That evening I found out there's an Australian person in the ward combined with my ward, and I would have met her a lot sooner if I were attending my ward, but life is full of trade offs like that. I thought at first that she was British, which would have lent an amusing irony to the American flag she made for Memorial Day out of marshmallows, grapes, and blueberries. Since she's from a white English-speaking country (sort of; see below), I allowed myself to be sort of racist and listen to her talk just because of her accent, and I decided that asking a ton of questions about the accuracy of Australian stereotypes was worth the risk of annoying her and ruining a potential friendship. There was no need to worry, though, because when I decided that enough was enough, she said "Come on, what else you got?" So I asked her if she could arrange to teach us all Strine. And that was shamelessly disingenuous, since mainly I wanted to show off how much I already know from David Morgan-Mar's podcast interview with Professor Jack Bandicoot, head of the Department of Australian English at the University of Sydney.
DMM: No doubt you are aware of the fact that many people around the globe regard the Australian dialect as being
so full of peculiarities as to be almost opaque to comprehension.
Prof. Bandicoot: Indeed, yes.
DMM: As an expert in the subject, is there any truth to this reputation?
Prof. Bandicoot: No, it's a complete furphy.
DMM: So as a country, what can we do about it? Should we just cop it sweet?
Prof. Bandicoot: No, bugger that for a joke. We can't have mug lairs telling porkies about us like that. I mean, fair crack of the whip!
Debbie My New BFF
Debbie was without roommates for two days and told me in a commiserating tone, "Now I know how awful it is." That's not the word I would use. When I came home from New York at the end of last summer to find my roommates in the process of moving, I was so happy that I started singing to the tune of a famous Willy Nelson song, "All alone again... I can't wait to be all alone again..." I thought I was going to get roommates this month, since the "For Rent" sign came down weeks ago, but here I am still alone and that's more than okay with me. The drawback of having to pay everything for utilities myself is more than outweighed by the benefits of playing my music as loud as I want, having silence whenever I want, walking around naked if I want to, sleeping on the couch every night, praying out loud wherever and whenever I want, never getting woken up by people talking or playing video games at stupid a.m., and not being excluded from social events in my own home. My roommates were great guys, of course. The only problem was that they were people.
Because of Memorial Day, the campus library where I would normally go to use the computer was closed on Sunday, so I was faced with the dilemma of choosing which friend to exploit for the use of their laptop, and I chose Debbie because I don't get to see her often enough anymore since she left the best ward ever. I was going to just walk over but she insisted on coming to get me because of the rain. I didn't realize at the time that she had gotten roommates by now because none of them were home when we got there. She lingered nearby to make sure I didn't access her novel or do anything that would contract malware. She apologized for the slowness of her computer, but that was all right because I was in no hurry to leave. When I did, she insisted on driving me again. As soon as she dropped me off I took an eight block walk just to spite her.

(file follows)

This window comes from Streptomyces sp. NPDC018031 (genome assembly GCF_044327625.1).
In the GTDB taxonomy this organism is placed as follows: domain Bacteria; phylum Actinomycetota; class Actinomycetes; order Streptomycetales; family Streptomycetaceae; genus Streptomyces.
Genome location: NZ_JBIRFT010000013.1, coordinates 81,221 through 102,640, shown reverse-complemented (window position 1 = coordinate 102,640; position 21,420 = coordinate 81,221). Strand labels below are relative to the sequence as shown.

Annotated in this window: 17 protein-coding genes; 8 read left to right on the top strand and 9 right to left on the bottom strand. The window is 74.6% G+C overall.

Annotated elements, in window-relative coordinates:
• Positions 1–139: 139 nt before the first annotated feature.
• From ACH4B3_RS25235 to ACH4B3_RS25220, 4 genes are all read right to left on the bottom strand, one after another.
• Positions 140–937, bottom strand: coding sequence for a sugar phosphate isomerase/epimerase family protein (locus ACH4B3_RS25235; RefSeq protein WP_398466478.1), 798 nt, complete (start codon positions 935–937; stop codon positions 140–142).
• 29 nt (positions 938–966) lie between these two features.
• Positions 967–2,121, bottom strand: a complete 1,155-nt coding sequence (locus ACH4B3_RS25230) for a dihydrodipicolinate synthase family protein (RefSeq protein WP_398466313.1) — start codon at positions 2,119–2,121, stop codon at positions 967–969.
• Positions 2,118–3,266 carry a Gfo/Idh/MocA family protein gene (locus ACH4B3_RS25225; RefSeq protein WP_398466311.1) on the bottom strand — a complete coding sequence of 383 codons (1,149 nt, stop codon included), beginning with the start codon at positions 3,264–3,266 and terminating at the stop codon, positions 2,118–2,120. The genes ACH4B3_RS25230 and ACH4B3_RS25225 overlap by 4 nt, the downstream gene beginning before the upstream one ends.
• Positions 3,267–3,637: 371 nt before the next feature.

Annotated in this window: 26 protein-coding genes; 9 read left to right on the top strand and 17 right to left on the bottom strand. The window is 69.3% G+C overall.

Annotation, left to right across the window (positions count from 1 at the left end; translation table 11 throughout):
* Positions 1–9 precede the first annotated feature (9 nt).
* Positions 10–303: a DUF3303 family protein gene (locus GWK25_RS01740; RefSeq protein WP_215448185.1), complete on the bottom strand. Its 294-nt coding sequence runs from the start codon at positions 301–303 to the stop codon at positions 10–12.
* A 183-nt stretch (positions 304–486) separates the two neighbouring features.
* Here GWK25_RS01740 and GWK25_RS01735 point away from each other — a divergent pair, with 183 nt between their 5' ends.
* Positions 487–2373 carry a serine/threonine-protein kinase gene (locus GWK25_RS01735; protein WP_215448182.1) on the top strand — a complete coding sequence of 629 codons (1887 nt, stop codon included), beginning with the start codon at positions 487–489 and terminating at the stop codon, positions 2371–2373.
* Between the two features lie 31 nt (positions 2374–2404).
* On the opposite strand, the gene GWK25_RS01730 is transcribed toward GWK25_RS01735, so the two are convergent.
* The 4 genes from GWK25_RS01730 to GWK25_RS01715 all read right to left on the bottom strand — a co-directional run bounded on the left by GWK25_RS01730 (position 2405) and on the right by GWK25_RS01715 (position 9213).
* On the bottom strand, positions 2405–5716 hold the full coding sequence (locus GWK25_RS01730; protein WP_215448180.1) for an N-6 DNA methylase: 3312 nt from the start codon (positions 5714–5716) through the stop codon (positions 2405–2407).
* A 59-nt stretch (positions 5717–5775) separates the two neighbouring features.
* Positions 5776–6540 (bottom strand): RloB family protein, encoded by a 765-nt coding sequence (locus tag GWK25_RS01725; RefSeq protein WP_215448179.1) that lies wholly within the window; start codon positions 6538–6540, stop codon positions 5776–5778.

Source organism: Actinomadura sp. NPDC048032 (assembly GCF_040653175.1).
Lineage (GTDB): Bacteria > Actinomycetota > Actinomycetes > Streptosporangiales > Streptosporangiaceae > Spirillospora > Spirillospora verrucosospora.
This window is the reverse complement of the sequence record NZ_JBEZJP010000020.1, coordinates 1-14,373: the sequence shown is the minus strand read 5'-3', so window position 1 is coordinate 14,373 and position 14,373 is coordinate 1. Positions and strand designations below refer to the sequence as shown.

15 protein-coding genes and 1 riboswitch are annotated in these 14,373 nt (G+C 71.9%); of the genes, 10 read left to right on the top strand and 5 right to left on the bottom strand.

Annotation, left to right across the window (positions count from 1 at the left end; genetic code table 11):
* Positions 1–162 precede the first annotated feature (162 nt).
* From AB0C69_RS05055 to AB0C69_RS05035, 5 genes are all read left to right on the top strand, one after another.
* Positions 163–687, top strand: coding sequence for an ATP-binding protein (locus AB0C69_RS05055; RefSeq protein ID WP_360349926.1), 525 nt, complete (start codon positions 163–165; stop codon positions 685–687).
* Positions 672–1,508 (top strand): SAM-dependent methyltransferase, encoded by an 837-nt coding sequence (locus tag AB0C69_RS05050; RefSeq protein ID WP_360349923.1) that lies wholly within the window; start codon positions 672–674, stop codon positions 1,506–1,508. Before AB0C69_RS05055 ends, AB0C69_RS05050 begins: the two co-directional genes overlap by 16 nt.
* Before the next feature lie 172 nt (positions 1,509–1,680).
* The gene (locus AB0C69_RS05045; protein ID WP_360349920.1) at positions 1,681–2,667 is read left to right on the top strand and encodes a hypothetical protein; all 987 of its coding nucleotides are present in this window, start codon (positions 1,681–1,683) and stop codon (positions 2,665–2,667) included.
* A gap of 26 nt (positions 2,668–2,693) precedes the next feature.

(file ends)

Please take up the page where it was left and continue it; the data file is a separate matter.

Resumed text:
The next day I remembered some more things I needed to do, so I went over again, and this time she did her makeup in the kitchen right next to me. I asked, "Do you always do your makeup in the kitchen?" She said, "No, but it isn't polite to desert a guest." Then she came over into the living room where I was to plug in her curling iron and do her hair. With all this going on I found it difficult to remain focused on the tasks at hand, as I felt fascinated to observe what seemed like forbidden and secret rituals. I saw her putting makeup on a guy's face in a talent show (and I so desperately wish I could post it on YouTube without engendering his lifelong hatred) but this was the real deal. But I also felt betrayed because all this time I thought the curl in her hair came naturally. I wonder how many other things I thought I knew about her are just smoke in the wind.
A couple days later, normal computer access restored, I had the temerity to call and invite myself over just because I was having a horrible day and wanted to talk. This time her hair looked different and she was glistening all over. She said that was from running on a treadmill. We talked about the horrible thing that was going on and then shifted to more pleasant topics, like psychology. She talked about things like how if the doctor consistently rings a bell before tapping someone on the knee, they become conditioned to kick reflexively whenever they hear the bell, without the tap. "So," I said, "stuff like that is accessing the more primitive parts of human brains." "Yep," she agreed. So, I thought but didn't dare say, that's just one more proof that we're a product of evolution. She doesn't like the idea of human evolution because she thinks it precludes morality. Someday I will build up the courage to gently correct her misconceptions about that.
Adam Sandler - Love Stinks
This is my second favorite scene/song from "The Wedding Singer" (my first favorite is not appropriate to share with a family audience). I think the fat man looks like Paul McCartney. Am I the only one who thinks that? Also, whoever did the Spanish subtitles took some creative liberties with the refrain.
"Guys. Chris's blog is the stuff of legends. If you’re ever looking for a good read, check this out!"
- Amelia Whitlock
"I don't know how well you know Christopher Randall Nicholson, but... he's trolling. You should read his blog. It's delightful."
- David Young
About the Author
C. Randall Nicholson is a white cisgender Christian male, so you can hate him without guilt, but he's also autistic and asexual, so you can't, unless you're an anti-vaxxer, in which case the feeling is mutual. This blog is where he periodically rants about life, the universe, and/or everything.